A Colorful Life

Albert H. Munsell.

Albert H. Munsell. Image courtesy of RIT Munsell Color Science Laboratory.

Painter and professor Albert H. Munsell (1858–1918) had strong feelings about color—so strong he constructed a rational classification system for it, which is still largely considered one of the most successful in the world.

Seascapes and portraits were the Boston-born Munsell’s subjects of choice. He attended the Massachusetts Normal Art School (now the Massachusetts College of Art and Design), and served on the faculty there for 37 years.

During his lifetime he patented several instruments relating to art and color measurement. His first book, A Color Notation, was published in 1905, and here he first proposed a sphere system for describing colors. Munsell determined that three values were essential to determining colors: hue, value, and chroma. According to the book’s glossary, hue is “the respect in which red, yellow, green, blue, etc., differ one from another”; value is “relation of one object . . . of a picture to the others, with reference to light and shade”; and chroma is “color intensity.”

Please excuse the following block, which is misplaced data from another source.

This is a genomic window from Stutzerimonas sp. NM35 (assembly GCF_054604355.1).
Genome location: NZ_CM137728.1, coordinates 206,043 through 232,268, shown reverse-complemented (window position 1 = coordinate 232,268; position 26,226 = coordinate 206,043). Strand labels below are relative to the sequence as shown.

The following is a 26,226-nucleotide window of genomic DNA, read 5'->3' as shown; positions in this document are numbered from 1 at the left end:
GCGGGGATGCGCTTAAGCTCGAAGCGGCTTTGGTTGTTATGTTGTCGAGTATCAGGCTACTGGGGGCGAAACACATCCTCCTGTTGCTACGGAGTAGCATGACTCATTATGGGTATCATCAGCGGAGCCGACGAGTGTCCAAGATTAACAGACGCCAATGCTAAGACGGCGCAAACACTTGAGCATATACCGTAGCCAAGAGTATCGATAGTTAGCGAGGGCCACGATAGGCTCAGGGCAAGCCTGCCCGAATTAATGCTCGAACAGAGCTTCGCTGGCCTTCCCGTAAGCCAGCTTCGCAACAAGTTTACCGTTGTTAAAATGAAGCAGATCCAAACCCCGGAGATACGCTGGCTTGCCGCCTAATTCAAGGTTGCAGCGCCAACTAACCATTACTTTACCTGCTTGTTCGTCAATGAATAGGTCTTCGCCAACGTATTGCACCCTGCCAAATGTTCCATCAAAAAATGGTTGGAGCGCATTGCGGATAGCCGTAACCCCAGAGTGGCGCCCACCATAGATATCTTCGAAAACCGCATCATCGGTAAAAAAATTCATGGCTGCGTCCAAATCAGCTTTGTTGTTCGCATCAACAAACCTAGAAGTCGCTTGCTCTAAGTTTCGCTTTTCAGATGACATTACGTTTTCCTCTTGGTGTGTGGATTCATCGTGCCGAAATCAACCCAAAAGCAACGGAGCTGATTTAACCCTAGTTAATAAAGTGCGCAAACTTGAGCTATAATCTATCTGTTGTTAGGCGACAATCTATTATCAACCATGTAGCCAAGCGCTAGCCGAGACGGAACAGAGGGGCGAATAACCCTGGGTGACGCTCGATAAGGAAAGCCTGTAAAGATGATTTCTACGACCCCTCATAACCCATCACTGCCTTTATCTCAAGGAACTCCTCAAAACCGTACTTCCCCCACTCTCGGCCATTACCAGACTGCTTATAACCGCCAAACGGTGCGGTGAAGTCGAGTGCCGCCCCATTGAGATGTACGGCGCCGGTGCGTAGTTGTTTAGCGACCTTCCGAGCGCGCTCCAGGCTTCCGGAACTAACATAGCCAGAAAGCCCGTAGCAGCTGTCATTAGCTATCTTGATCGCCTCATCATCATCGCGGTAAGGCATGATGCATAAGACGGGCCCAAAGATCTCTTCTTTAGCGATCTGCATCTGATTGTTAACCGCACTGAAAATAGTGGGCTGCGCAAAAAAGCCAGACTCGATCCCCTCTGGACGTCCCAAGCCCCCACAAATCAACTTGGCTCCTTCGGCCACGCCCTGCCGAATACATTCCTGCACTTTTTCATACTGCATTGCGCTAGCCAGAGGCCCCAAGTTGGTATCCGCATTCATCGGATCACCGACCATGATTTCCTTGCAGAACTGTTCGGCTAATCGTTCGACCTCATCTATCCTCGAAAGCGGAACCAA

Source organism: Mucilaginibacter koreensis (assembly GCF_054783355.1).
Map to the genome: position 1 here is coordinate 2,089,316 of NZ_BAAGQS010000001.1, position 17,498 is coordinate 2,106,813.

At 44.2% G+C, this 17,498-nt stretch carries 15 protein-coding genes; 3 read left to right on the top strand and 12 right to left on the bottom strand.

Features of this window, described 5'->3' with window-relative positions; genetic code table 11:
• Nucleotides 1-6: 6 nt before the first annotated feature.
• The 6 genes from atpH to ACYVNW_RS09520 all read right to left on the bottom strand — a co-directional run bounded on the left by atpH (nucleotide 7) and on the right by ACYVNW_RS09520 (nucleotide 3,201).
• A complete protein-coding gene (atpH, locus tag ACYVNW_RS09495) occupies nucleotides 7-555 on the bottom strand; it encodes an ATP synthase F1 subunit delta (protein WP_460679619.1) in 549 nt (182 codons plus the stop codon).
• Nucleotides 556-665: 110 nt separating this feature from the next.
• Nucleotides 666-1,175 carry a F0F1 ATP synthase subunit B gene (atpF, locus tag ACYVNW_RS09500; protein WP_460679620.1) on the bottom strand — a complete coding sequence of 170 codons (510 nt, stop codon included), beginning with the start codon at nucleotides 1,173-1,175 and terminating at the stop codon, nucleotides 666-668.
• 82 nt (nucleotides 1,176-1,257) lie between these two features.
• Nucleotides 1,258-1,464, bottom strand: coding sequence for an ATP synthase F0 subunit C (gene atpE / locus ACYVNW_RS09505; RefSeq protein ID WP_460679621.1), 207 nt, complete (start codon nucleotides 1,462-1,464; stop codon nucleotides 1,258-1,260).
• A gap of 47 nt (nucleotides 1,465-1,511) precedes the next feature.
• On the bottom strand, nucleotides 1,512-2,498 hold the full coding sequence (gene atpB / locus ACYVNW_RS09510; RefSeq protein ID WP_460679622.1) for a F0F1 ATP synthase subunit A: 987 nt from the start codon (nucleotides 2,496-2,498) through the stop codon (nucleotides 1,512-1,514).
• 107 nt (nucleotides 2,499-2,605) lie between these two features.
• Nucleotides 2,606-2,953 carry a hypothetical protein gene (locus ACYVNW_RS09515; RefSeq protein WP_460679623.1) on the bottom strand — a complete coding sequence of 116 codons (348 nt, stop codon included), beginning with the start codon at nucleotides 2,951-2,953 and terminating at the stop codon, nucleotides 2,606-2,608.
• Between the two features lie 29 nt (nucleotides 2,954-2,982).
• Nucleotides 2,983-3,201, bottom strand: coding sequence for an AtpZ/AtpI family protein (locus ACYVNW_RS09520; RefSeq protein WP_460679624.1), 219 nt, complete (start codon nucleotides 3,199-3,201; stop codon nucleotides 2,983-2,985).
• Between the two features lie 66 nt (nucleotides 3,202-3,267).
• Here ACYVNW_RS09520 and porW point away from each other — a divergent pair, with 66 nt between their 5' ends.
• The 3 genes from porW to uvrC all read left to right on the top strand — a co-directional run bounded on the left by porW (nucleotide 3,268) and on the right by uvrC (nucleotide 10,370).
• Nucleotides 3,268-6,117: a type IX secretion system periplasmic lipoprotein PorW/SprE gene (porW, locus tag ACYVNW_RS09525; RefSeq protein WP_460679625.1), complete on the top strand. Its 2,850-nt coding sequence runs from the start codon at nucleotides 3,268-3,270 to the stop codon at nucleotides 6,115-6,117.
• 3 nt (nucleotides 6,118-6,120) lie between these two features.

As Munsell worked on his color system further, he discovered that the variation in brightness among colors is too great for them to be confined to a sphere. So he arranged the colors in what is dubbed a “color tree”—a circle with 10 segments that are ordered according to hue, value, and chroma. In 1915 Munsell published his Color Atlas, which was reprinted posthumously in 1929 with the title Munsell Book of Color. This book includes plates of color for comparison, and this edition is still used today.

The year before his death, Munsell founded the Munsell Color Company. His son, A.E.O. Munsell, continued to run the company and to promote his father’s color system after 1918. Eventually the company became the Munsell Color Foundation, and then funds were donated to the Rochester Institute of Technology to create the Munsell Color Science Laboratory.

CHF's library holds copies of Munsell's A Color Notation and Munsell Book of Color

1881 
Munsell graduates from the Massachusetts Normal Art School.

1886
Munsell’s work is exhibited at the Paris Salon for three years.

1889 
Munsell receives his first patent, for the “Artist’s Easel”—an improved version of the old stand-by.

1905 
Munsell publishes his first book, A Color Notation.

1906 
Munsell is issued a patent for his “Color Chart or Scale.”

1983 
Munsell Color Science Laboratory is founded at the Rochester Institute of Technology.

Victoria M. Indivero is the production editor of Chemical Heritage.